IN: Reviews

Gramercy Close Up


Immediately recognizable through its venerable members, Sharan Leventhal, Jonathan Miller, and Randall Hodgkinson, Gramercy Trio tendered short and French at the Community Music Center of Boston to honor David Lapin, who is retiring after 34 years as executive director. Saint-Saëns and Fauré trios gleamed with consequence in the cozy Allen Hall.

When was the last time Boston Musical Intelligencer readers, especially those curieux, strolled into the South End to CMCB? For me, after far too long an interlude from the Center, it came as something of a revelation. Faculty and Concert Coordinator Stephen Yenger shed light on the neighborhood music magnet (still as friendly as remembered) before the music got underway.  He told how the Center, now in its 107th year, administered $300,000 to the city’s young who are unable to afford music instruction.

Named in memory of the former Music Center Board President and student, the John Kleshinski Concert Series continued with Gramercy’s “French Connection,” free and open to the public as all concerts in the series.

A square space with such features as a ceiling with partially exposed red bricks, a wall covered with a reddish theater-esque curtain, and seating for some 50 or so, Allen Hall satisfies with acoustics and sightlines generously suitable for close up action.

Gramercy Trio is CMCB Artists in Residence that has been made possible through a grant from the Fassino Foundation that affords both mentoring and concertizing. “French Connection” explained: “Connection and influences between teachers and students among French composers. Fauré, Saint-Säens and Nadia Boulanger are among the great teachers whose works would be performed.”

Aa a former student of Mademoiselle who has rarely heard her music performed live, my expectation of hearing something of hers channeled me to the South End. But no Boulanger was to be heard. And the “French Connection” appellation… is that not by now cliché? Disappointed, yes, somewhat, though Gramercy Trio, turned that around.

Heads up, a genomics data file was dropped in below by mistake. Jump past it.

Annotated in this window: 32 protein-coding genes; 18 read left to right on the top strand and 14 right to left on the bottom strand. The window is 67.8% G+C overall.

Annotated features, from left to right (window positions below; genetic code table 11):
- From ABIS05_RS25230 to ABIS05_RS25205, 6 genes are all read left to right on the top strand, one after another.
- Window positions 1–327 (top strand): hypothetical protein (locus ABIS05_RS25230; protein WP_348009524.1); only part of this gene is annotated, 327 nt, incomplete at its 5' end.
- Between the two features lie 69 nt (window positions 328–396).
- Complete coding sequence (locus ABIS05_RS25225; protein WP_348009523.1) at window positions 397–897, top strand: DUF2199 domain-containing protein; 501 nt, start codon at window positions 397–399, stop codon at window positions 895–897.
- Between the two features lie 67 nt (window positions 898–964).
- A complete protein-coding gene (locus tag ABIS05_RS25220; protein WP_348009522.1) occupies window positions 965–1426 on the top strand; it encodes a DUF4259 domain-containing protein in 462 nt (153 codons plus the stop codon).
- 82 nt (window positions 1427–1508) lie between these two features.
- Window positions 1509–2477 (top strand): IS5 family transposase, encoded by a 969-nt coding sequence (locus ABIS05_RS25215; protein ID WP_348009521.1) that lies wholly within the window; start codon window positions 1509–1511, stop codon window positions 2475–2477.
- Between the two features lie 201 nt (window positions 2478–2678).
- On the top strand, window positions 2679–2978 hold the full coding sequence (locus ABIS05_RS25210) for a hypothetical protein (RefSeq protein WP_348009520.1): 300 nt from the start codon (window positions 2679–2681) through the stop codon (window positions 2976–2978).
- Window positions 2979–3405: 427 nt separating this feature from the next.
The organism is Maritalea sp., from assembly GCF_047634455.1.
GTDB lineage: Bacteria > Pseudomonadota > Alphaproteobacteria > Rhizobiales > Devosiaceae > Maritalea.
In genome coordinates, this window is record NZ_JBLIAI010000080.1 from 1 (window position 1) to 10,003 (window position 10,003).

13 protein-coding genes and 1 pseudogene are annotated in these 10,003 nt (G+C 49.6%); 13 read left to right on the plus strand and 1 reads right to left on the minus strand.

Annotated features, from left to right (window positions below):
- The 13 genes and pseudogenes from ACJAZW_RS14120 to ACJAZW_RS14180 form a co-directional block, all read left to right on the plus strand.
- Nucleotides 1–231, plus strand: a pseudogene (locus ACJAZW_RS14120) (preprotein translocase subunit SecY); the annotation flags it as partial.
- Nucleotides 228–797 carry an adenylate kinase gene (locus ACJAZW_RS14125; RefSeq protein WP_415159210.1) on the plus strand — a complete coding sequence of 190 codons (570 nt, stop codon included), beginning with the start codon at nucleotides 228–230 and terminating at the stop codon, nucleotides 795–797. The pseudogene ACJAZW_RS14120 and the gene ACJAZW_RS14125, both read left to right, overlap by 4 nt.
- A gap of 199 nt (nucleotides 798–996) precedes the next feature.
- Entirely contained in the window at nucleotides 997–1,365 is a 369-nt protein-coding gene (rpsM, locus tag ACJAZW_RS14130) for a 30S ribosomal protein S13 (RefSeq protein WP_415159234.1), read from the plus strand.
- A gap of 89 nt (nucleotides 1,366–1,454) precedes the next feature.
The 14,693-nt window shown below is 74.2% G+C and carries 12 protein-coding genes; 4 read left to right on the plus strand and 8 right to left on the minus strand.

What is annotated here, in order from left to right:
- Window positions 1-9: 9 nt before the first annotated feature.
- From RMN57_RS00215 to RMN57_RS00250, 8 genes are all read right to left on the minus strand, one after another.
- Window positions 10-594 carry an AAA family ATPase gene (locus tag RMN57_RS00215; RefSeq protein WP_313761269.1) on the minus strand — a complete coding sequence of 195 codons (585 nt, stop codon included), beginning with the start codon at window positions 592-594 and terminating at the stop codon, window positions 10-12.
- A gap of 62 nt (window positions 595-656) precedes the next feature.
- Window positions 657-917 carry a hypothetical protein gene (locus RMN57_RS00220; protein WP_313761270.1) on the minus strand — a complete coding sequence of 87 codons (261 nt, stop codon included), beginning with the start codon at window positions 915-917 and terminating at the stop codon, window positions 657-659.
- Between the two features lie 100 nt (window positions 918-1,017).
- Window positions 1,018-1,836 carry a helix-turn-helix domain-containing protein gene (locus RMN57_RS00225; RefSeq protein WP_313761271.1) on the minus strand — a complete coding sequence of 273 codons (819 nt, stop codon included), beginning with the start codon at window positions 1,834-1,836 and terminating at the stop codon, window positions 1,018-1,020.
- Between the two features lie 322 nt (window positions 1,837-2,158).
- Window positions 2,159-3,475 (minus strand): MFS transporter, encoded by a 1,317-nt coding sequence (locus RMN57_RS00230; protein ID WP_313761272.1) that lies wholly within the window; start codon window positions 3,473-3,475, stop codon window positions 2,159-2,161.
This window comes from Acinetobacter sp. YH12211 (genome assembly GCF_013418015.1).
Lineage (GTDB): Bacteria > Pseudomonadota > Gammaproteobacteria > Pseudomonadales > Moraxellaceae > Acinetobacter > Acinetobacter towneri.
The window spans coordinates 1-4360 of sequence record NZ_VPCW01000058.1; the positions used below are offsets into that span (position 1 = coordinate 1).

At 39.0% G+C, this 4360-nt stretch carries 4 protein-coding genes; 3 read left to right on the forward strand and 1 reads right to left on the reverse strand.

“Well-balanced” was one of the few descriptive words from pianist Randall Hodgkinson prefacing Trio No. 1 in F Major, Op. 18 of Camille Saint-Saëns. If there were one thing upon which Mademoiselle and Saint-Saëns would agree, it would be the importance of form—above all, the ultimate achievement in composition, even beyond expression.

Gabriel Fauré

Taking the pianist’s valuation another way, Gramercy could not have been better balanced. Often, Hodgkinson miraculously wove piano timbres into multihued string comportment. And along with Leventhal and Miller, the three spoke opulently of form and rendered the Beethovenisms in the late 19th century Frenchman’s Trio with exquisitely clear-cut, pinpoint expression everywhere. Smiles from the performers during the Saint-Saëns Scherzo said much, as they also would in the Allegro vivo of the Trio in D Minor, Op. 120 of Gabriel Fauré.

“Intricate” noted Hodgkinson of Nadia Boulanger’s teacher’s late work. Gramercy’s three wrapped themselves into one this time weaving the uncommon lattices of Fauré’s counterpoint astutely and lovingly.

Being figuratively within arm’s length of these three seasoned players, whether their playing was of the most tempting delicacy or most sumptuous roundness, all was most enticingly cherish-able.   

David Patterson, Professor of Music and former Chairman of the Performing Arts Department at UMass Boston, was recipient of a Fulbright Scholar Award and the Chancellor’s Distinction in Teaching Award. He studied with Nadia Boulanger and Olivier Messiaen in Paris and holds a PhD from Harvard University.  He is the author of 20 Little Piano Pieces from Around the World (G. Schirmer).

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